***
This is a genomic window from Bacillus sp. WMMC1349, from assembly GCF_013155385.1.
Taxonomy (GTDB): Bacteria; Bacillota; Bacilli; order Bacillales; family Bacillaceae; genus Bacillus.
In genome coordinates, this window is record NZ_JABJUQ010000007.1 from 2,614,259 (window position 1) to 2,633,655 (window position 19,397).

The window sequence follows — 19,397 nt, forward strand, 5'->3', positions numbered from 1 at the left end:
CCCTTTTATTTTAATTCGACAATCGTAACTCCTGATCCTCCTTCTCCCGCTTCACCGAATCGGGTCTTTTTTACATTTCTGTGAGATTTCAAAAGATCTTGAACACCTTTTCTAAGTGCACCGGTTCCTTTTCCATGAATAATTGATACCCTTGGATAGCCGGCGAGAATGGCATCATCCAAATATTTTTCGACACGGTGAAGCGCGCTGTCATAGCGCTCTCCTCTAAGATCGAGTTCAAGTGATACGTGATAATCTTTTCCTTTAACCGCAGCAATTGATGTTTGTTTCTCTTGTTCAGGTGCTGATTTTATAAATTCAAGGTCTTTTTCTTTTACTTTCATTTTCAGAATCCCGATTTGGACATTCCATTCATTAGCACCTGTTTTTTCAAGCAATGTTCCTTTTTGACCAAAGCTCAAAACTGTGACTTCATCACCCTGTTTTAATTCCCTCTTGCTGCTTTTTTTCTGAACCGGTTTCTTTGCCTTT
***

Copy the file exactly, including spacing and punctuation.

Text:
This is a genomic window from Bacillus sp. WMMC1349, from assembly GCF_013155385.1.
Taxonomy (GTDB): Bacteria; Bacillota; Bacilli; order Bacillales; family Bacillaceae; genus Bacillus.
In genome coordinates, this window is record NZ_JABJUQ010000007.1 from 2,614,259 (window position 1) to 2,633,655 (window position 19,397).

The window sequence follows — 19,397 nt, forward strand, 5'->3', positions numbered from 1 at the left end:
CCCTTTTATTTTAATTCGACAATCGTAACTCCTGATCCTCCTTCTCCCGCTTCACCGAATCGGGTCTTTTTTACATTTCTGTGAGATTTCAAAAGATCTTGAACACCTTTTCTAAGTGCACCGGTTCCTTTTCCATGAATAATTGATACCCTTGGATAGCCGGCGAGAATGGCATCATCCAAATATTTTTCGACACGGTGAAGCGCGCTGTCATAGCGCTCTCCTCTAAGATCGAGTTCAAGTGATACGTGATAATCTTTTCCTTTAACCGCAGCAATTGATGTTTGTTTCTCTTGTTCAGGTGCTGATTTTATAAATTCAAGGTCTTTTTCTTTTACTTTCATTTTCAGAATCCCGATTTGGACATTCCATTCATTAGCACCTGTTTTTTCAAGCAATGTTCCTTTTTGACCAAAGCTCAAAACTGTGACTTCATCACCCTGTTTTAATTCCCTCTTGCTGCTTTTTTTCTGAACCGGTTTCTTTGCCTTT